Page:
members of your rope -- the euro who go ahead and do that. We will
be excluded from these negotiations. It doesn't seem possible that we
will be able -- that they will be able to put in place Fiscal Union
controlling national budget without a treaty, which will have big
implications. They could conceivably go ahead with the
treaty with just the 17 members of the euro. They are bound to start
with an inter-governmental conference and try to bring Britain
and the others into it. Indian, the Germans and the French will get
what they want. With a economy not be worse if we had been in the
Rock? You may be better off if you were inside in the long term. We
are looking at the short-term consequences.
A meanwhile, on the High Street, is it Morrison's? Yes, but first, in
the Observer, the new pessimism. We had the Things Can Only Get Better
slogan years ago. Now it seems that things can only get worse. Parents
seem to think that their children will have it worse than they did.
was trying to remember the great Larkin poem, our most depressing
poet. Get out as early as you can, don't have any kids yourself. That
is the kind of mood of today's papers. You were paying attention
at school, when she? -- were you not? Most other countries are
optimistic, we're always pessimistic.
It is almost hysterical, the pessimism this morning. Where is
the stiff upper lip when you needed? You mentioned Morrison's.
For me, one of the biggest problems for future generations is that
Morrison's have set up a new store in Salford and they are saying that
they will only employ local youngsters. Of the 210 staff who
will start work tomorrow, have left school without a single GCSE to
their name. Morrisons has had to send 150 of them back for basic
training skills on how to work - how to turn up on time, how to
maintain eye contact with people, they have poor English, poor maths.
They have spent 12 years in the education system. This is
depressing. There was a story recently interviewing kids who
would not take jobs in hospitality because they were all waiting to be
on X Factor or to be rock stars. Jonathan, you next story. Yes, in
the Independent, 1 Iran. There have been lots of stories recently about
the invasion of Iran. The rule of thumb that I work and there is that
the more people talk about it the less likely it is to happen. The
interesting thing in Iran will be regime change. If rebels succeed in
getting rid of Bashar al-Assad in Syria, Iran will be next. If the
methods do not work in Syria, they will not work in Iran.
You are also the New Machiavelli, according to your new book.
According to your book, Tony Blair was at one point saying, we're
really going to show Iran what is what. It is very difficult to make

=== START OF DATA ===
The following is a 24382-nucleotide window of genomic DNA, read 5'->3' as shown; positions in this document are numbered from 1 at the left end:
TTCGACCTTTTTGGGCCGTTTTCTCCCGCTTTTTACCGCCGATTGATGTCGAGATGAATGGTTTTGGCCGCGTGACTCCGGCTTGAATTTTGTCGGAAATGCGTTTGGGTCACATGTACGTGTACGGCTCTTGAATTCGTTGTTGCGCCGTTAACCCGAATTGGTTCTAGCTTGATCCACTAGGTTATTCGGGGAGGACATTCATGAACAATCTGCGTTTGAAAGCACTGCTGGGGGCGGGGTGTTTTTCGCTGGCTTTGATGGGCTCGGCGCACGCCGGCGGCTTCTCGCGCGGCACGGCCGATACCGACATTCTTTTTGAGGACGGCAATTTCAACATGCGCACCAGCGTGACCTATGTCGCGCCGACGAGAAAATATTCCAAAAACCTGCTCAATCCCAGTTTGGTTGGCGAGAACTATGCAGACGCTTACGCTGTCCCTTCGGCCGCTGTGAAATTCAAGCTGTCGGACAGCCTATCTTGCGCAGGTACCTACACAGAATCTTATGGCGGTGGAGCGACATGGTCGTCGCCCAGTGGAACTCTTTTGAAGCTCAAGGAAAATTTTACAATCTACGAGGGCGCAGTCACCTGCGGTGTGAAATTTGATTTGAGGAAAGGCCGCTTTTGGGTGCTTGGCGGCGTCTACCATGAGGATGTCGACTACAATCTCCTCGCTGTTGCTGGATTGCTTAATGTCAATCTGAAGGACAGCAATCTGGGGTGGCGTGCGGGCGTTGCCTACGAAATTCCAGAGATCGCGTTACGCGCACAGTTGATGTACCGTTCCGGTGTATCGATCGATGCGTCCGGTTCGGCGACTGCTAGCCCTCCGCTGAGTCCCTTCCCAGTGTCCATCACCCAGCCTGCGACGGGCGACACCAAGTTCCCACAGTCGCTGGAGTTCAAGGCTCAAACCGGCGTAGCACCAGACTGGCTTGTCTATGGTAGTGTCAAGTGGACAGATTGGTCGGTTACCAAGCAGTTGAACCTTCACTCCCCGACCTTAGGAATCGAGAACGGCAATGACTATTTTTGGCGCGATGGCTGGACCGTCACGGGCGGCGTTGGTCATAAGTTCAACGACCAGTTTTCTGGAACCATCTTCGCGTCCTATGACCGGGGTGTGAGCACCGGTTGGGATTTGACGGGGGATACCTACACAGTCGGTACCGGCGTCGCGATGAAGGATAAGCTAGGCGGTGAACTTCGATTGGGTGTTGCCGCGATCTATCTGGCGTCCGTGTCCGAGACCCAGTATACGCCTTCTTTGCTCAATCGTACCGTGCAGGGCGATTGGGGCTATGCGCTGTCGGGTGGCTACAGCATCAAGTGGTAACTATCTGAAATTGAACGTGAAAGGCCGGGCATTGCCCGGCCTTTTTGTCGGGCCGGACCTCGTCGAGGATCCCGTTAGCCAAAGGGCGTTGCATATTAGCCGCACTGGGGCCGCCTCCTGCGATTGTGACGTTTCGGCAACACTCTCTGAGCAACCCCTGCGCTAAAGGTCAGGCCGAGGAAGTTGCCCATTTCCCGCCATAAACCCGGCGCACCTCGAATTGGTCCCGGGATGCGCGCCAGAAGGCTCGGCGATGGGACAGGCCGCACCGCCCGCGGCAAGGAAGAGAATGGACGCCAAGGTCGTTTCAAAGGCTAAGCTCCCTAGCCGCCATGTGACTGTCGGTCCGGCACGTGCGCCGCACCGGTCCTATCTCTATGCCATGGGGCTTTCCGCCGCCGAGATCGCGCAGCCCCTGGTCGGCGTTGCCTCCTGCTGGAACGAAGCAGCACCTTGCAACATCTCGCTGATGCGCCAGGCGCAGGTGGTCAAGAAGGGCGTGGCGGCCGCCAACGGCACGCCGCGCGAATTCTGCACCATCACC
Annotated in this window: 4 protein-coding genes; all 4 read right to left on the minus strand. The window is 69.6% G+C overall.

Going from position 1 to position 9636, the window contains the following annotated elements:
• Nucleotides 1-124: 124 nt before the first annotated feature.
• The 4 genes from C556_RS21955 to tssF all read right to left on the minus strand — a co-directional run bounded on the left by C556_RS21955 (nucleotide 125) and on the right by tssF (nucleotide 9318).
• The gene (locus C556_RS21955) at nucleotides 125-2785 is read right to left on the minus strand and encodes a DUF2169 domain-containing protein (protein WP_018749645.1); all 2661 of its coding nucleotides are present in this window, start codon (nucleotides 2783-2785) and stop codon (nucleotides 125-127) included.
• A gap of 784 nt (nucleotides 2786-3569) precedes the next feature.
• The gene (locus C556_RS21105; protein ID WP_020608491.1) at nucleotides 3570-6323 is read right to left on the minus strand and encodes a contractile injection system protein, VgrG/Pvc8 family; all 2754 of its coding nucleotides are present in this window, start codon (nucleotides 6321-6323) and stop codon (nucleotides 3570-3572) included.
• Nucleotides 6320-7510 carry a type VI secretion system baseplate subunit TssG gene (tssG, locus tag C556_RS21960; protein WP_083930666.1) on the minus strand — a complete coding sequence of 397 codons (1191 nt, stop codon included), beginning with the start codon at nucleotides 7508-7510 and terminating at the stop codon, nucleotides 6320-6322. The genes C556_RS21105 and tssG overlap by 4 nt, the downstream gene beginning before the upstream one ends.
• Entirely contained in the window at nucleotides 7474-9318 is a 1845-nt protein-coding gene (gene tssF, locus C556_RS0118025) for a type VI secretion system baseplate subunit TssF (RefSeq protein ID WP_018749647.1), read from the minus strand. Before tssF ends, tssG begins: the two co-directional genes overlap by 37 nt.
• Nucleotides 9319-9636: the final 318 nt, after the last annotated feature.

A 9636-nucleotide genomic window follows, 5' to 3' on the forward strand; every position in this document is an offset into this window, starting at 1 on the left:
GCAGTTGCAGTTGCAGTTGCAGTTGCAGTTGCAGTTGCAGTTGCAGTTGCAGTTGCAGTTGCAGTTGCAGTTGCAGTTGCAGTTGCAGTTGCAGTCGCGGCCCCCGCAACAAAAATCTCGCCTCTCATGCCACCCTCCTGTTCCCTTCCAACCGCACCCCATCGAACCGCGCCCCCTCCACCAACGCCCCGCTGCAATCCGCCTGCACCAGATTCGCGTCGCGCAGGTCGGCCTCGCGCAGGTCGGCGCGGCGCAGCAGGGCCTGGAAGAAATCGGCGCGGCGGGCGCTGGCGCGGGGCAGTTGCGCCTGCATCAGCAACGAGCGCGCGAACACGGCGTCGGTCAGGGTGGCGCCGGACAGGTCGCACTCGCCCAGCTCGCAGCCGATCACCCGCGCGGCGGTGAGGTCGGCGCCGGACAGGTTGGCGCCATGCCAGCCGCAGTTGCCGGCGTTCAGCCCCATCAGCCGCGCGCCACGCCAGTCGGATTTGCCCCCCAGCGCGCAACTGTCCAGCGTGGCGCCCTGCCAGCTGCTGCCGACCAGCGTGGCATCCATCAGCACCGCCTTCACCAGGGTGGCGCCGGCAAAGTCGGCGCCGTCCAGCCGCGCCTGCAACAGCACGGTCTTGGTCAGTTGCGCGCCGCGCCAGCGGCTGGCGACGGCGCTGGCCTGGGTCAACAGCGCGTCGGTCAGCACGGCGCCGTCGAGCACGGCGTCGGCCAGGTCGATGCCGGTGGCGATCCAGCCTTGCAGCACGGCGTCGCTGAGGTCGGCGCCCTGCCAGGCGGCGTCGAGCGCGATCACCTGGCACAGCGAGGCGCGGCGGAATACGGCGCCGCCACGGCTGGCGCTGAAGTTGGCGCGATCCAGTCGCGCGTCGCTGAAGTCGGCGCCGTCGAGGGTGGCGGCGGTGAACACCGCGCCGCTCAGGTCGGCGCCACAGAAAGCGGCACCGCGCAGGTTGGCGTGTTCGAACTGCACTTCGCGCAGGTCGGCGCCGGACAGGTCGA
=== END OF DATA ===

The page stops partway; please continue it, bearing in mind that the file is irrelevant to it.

threats unless you have an or else. In the end, we managed to negotiate
with them, but it is often very difficult with the Iranians.
Negotiating with them is absolute hell. I can imagine.
Which, the consumer or organisation, has said that people should haggle
when the shopping at Christmas. I am always very British, I must pay
what is on the label, I cannot bear to haggle. I am married to a high
dollar, he has always haggled. -- haggler.
We went to buy a car and he asked them how business was. They said it
was not good and he said, you will not want me to leave without buying
a car. He got me at �3,000 discount. Can we do this at market stalls?
Ask for a deal on bananas? shopper quoted in here says he has
done just that. Jonathan, you have a story about a
man I think you have dealt with for many years. Yes, Gus O'Donnell. He
is retiring. He was, for me, the first modern Cabinet Secretary we
had. Many Cabinet secretaries were reminiscent of the past. He came
into reform things. He was a football playing south London boy,
he is not a toff in the old sense. He was focused on trying to change
things. I was a civil servant for 16 years. They are very good but
they are rather too set in the ways. Gus O'Donnell was someone who tried
to change that. Do you think that ethos will stay? There will be a
different guy who is the head of the Civil Service. He should have a
different attitude and will play that will change things.
Gus O'Donnell helped to keep us out of the euro, of course. We thought
he was going to help us get into the euro. He came at one stage and
said, you have a choice - you can join the euro or leisure chance. In
my view, we made the wrong choice. Jane. Kate Middleton has a lot of
things to deal with now that she is the Duchess of Cambridge and the
future Queen, but this is a massive dilemma. Her hairdresser is leaving
the salon that she frequents. She has the rather tricky decision to
make off going with a man who does her hair are staying with the salon.
I can see you glazing over. parallels with the last days of
Tony Blair are incredible. women, leaving your hairdresser is
literally like divorcing your husband. It is not the done thing.
I know women who say, I do not like the way they do my hair about --
any more, I want to leave, so my heart goes out to her.
Anything to cheer us up? The Mrs Thatcher film. Meryl Streep playing
Mrs Thatcher and all her friends are getting worried about it. But
it is a wonderful idea to make a film about Mrs Thatcher. According
to her biographer, he was worried there is a scene that shows her
talking to some of her Cabinet Cabinet Ministers and says there is
no way she would have done that. My brother worked for Mrs Thatcher and
she used to cook him breakfast every morning and she would never
reveal herself. We love the pandas, Sunshine and